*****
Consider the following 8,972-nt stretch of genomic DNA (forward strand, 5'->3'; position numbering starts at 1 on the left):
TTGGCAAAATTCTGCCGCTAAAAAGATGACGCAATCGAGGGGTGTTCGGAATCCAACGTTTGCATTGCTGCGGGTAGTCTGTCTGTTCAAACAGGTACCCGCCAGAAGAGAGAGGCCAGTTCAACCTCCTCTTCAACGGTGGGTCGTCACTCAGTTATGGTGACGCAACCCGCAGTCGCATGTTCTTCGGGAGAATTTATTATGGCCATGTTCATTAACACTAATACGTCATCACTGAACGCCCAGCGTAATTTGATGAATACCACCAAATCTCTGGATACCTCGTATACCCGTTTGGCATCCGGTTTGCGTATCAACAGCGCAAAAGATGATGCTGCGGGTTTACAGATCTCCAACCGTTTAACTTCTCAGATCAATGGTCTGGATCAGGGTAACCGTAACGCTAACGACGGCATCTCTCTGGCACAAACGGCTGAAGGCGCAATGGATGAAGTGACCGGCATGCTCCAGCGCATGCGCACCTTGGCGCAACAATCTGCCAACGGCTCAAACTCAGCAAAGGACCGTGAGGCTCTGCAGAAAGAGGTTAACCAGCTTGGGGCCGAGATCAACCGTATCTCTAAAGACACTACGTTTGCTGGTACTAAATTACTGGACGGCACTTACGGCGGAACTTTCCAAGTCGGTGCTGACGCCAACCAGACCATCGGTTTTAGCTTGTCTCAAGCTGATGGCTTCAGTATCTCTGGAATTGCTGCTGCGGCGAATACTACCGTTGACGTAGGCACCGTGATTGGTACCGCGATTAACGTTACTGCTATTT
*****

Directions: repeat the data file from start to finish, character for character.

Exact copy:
Consider the following 8,972-nt stretch of genomic DNA (forward strand, 5'->3'; position numbering starts at 1 on the left):
TTGGCAAAATTCTGCCGCTAAAAAGATGACGCAATCGAGGGGTGTTCGGAATCCAACGTTTGCATTGCTGCGGGTAGTCTGTCTGTTCAAACAGGTACCCGCCAGAAGAGAGAGGCCAGTTCAACCTCCTCTTCAACGGTGGGTCGTCACTCAGTTATGGTGACGCAACCCGCAGTCGCATGTTCTTCGGGAGAATTTATTATGGCCATGTTCATTAACACTAATACGTCATCACTGAACGCCCAGCGTAATTTGATGAATACCACCAAATCTCTGGATACCTCGTATACCCGTTTGGCATCCGGTTTGCGTATCAACAGCGCAAAAGATGATGCTGCGGGTTTACAGATCTCCAACCGTTTAACTTCTCAGATCAATGGTCTGGATCAGGGTAACCGTAACGCTAACGACGGCATCTCTCTGGCACAAACGGCTGAAGGCGCAATGGATGAAGTGACCGGCATGCTCCAGCGCATGCGCACCTTGGCGCAACAATCTGCCAACGGCTCAAACTCAGCAAAGGACCGTGAGGCTCTGCAGAAAGAGGTTAACCAGCTTGGGGCCGAGATCAACCGTATCTCTAAAGACACTACGTTTGCTGGTACTAAATTACTGGACGGCACTTACGGCGGAACTTTCCAAGTCGGTGCTGACGCCAACCAGACCATCGGTTTTAGCTTGTCTCAAGCTGATGGCTTCAGTATCTCTGGAATTGCTGCTGCGGCGAATACTACCGTTGACGTAGGCACCGTGATTGGTACCGCGATTAACGTTACTGCTATTT